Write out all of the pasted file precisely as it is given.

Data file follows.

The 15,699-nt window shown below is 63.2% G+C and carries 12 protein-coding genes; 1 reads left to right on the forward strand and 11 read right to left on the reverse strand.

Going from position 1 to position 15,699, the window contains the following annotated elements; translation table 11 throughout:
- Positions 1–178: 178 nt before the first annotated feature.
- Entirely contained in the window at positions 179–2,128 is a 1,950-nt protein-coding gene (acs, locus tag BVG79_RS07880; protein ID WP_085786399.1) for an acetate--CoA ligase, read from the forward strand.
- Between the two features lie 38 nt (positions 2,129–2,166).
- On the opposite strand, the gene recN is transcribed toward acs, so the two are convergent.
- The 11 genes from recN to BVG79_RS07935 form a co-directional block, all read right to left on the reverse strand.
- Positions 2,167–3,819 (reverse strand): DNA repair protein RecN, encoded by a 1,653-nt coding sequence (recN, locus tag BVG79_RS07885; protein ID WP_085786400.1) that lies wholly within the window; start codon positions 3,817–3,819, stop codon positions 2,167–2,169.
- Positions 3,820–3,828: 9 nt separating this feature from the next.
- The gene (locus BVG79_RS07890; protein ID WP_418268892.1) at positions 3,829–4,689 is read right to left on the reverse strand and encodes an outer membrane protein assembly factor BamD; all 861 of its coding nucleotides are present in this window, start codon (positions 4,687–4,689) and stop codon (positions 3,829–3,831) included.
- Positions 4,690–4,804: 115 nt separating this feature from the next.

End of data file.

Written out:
The 15,699-nt window shown below is 63.2% G+C and carries 12 protein-coding genes; 1 reads left to right on the forward strand and 11 read right to left on the reverse strand.

Going from position 1 to position 15,699, the window contains the following annotated elements; translation table 11 throughout:
- Positions 1–178: 178 nt before the first annotated feature.
- Entirely contained in the window at positions 179–2,128 is a 1,950-nt protein-coding gene (acs, locus tag BVG79_RS07880; protein ID WP_085786399.1) for an acetate--CoA ligase, read from the forward strand.
- Between the two features lie 38 nt (positions 2,129–2,166).
- On the opposite strand, the gene recN is transcribed toward acs, so the two are convergent.
- The 11 genes from recN to BVG79_RS07935 form a co-directional block, all read right to left on the reverse strand.
- Positions 2,167–3,819 (reverse strand): DNA repair protein RecN, encoded by a 1,653-nt coding sequence (recN, locus tag BVG79_RS07885; protein ID WP_085786400.1) that lies wholly within the window; start codon positions 3,817–3,819, stop codon positions 2,167–2,169.
- Positions 3,820–3,828: 9 nt separating this feature from the next.
- The gene (locus BVG79_RS07890; protein ID WP_418268892.1) at positions 3,829–4,689 is read right to left on the reverse strand and encodes an outer membrane protein assembly factor BamD; all 861 of its coding nucleotides are present in this window, start codon (positions 4,687–4,689) and stop codon (positions 3,829–3,831) included.
- Positions 4,690–4,804: 115 nt separating this feature from the next.